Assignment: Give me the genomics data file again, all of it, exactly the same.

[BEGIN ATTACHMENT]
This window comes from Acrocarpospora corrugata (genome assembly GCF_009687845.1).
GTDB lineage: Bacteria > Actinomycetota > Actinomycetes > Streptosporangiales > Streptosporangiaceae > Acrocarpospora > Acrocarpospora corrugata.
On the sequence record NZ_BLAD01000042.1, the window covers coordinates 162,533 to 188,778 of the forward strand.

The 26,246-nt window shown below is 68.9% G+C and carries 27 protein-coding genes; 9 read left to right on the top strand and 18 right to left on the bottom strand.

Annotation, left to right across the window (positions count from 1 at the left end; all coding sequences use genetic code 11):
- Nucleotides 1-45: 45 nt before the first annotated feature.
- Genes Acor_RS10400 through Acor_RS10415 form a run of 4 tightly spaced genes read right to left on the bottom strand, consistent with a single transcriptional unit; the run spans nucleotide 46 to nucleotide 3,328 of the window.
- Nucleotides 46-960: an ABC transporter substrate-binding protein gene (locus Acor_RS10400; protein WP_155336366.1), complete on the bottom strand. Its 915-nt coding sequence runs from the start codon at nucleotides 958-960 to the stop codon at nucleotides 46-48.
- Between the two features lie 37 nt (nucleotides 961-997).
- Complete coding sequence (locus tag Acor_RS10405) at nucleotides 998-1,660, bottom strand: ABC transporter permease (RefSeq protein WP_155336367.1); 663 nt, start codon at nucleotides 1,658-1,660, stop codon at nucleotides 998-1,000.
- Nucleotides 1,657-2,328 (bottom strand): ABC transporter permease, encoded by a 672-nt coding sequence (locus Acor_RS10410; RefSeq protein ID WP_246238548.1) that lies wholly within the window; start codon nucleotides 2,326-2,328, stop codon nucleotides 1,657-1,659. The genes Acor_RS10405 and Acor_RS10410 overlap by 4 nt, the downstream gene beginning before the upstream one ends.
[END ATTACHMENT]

This window comes from Acrocarpospora corrugata (genome assembly GCF_009687845.1).
GTDB lineage: Bacteria > Actinomycetota > Actinomycetes > Streptosporangiales > Streptosporangiaceae > Acrocarpospora > Acrocarpospora corrugata.
On the sequence record NZ_BLAD01000042.1, the window covers coordinates 162,533 to 188,778 of the forward strand.

The 26,246-nt window shown below is 68.9% G+C and carries 27 protein-coding genes; 9 read left to right on the top strand and 18 right to left on the bottom strand.

Annotation, left to right across the window (positions count from 1 at the left end; all coding sequences use genetic code 11):
- Nucleotides 1-45: 45 nt before the first annotated feature.
- Genes Acor_RS10400 through Acor_RS10415 form a run of 4 tightly spaced genes read right to left on the bottom strand, consistent with a single transcriptional unit; the run spans nucleotide 46 to nucleotide 3,328 of the window.
- Nucleotides 46-960: an ABC transporter substrate-binding protein gene (locus Acor_RS10400; protein WP_155336366.1), complete on the bottom strand. Its 915-nt coding sequence runs from the start codon at nucleotides 958-960 to the stop codon at nucleotides 46-48.
- Between the two features lie 37 nt (nucleotides 961-997).
- Complete coding sequence (locus tag Acor_RS10405) at nucleotides 998-1,660, bottom strand: ABC transporter permease (RefSeq protein WP_155336367.1); 663 nt, start codon at nucleotides 1,658-1,660, stop codon at nucleotides 998-1,000.
- Nucleotides 1,657-2,328 (bottom strand): ABC transporter permease, encoded by a 672-nt coding sequence (locus Acor_RS10410; RefSeq protein ID WP_246238548.1) that lies wholly within the window; start codon nucleotides 2,326-2,328, stop codon nucleotides 1,657-1,659. The genes Acor_RS10405 and Acor_RS10410 overlap by 4 nt, the downstream gene beginning before the upstream one ends.